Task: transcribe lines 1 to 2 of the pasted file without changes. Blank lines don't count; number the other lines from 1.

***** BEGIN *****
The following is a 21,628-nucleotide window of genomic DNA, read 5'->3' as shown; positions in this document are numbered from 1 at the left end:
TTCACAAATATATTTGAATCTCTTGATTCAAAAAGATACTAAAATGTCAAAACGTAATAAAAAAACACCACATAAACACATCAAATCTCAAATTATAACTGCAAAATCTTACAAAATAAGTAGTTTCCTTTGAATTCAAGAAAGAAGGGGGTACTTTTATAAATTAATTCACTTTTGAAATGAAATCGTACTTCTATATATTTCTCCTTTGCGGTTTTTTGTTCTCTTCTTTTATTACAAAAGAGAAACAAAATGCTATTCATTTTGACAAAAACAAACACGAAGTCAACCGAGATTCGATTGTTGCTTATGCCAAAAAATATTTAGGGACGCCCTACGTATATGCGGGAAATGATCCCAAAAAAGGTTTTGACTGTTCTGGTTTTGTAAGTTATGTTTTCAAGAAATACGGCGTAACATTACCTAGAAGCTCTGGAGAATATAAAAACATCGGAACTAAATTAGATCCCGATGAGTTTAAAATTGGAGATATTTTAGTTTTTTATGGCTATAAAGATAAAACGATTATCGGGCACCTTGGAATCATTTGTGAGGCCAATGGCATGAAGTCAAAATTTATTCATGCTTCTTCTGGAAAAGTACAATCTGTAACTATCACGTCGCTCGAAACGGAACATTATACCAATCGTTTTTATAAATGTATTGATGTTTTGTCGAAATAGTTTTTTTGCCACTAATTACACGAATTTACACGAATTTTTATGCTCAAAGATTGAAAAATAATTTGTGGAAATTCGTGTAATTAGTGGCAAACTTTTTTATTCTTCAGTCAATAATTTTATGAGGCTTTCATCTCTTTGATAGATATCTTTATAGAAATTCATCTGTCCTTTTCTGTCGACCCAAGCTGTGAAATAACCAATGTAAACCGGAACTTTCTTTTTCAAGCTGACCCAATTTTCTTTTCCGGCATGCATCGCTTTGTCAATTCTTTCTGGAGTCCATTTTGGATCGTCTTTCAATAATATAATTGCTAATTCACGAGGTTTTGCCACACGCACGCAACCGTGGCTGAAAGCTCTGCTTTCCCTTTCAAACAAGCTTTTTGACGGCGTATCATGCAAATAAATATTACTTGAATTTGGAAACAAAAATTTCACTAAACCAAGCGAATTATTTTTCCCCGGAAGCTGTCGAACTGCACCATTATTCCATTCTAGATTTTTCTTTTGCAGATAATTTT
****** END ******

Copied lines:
The following is a 21,628-nucleotide window of genomic DNA, read 5'->3' as shown; positions in this document are numbered from 1 at the left end:
TTCACAAATATATTTGAATCTCTTGATTCAAAAAGATACTAAAATGTCAAAACGTAATAAAAAAACACCACATAAACACATCAAATCTCAAATTATAACTGCAAAATCTTACAAAATAAGTAGTTTCCTTTGAATTCAAGAAAGAAGGGGGTACTTTTATAAATTAATTCACTTTTGAAATGAAATCGTACTTCTATATATTTCTCCTTTGCGGTTTTTTGTTCTCTTCTTTTATTACAAAAGAGAAACAAAATGCTATTCATTTTGACAAAAACAAACACGAAGTCAACCGAGATTCGATTGTTGCTTATGCCAAAAAATATTTAGGGACGCCCTACGTATATGCGGGAAATGATCCCAAAAAAGGTTTTGACTGTTCTGGTTTTGTAAGTTATGTTTTCAAGAAATACGGCGTAACATTACCTAGAAGCTCTGGAGAATATAAAAACATCGGAACTAAATTAGATCCCGATGAGTTTAAAATTGGAGATATTTTAGTTTTTTATGGCTATAAAGATAAAACGATTATCGGGCACCTTGGAATCATTTGTGAGGCCAATGGCATGAAGTCAAAATTTATTCATGCTTCTTCTGGAAAAGTACAATCTGTAACTATCACGTCGCTCGAAACGGAACATTATACCAATCGTTTTTATAAATGTATTGATGTTTTGTCGAAATAGTTTTTTTGCCACTAATTACACGAATTTACACGAATTTTTATGCTCAAAGATTGAAAAATAATTTGTGGAAATTCGTGTAATTAGTGGCAAACTTTTTTATTCTTCAGTCAATAATTTTATGAGGCTTTCATCTCTTTGATAGATATCTTTATAGAAATTCATCTGTCCTTTTCTGTCGACCCAAGCTGTGAAATAACCAATGTAAACCGGAACTTTCTTTTTCAAGCTGACCCAATTTTCTTTTCCGGCATGCATCGCTTTGTCAATTCTTTCTGGAGTCCATTTTGGATCGTCTTTCAATAATATAATTGCTAATTCACGAGGTTTTGCCACACGCACGCAACCGTGGCTGAAAGCTCTGCTTTCCCTTTCAAACAAGCTTTTTGACGGCGTATCATGCAAATAAATATTACTTGAATTTGGAAACAAAAATTTCACTAAACCAAGCGAATTATTTTTCCCCGGAAGCTGTCGAACTGCACCATTATTCCATTCTAGATTTTTCTTTTGCAGATAATTTT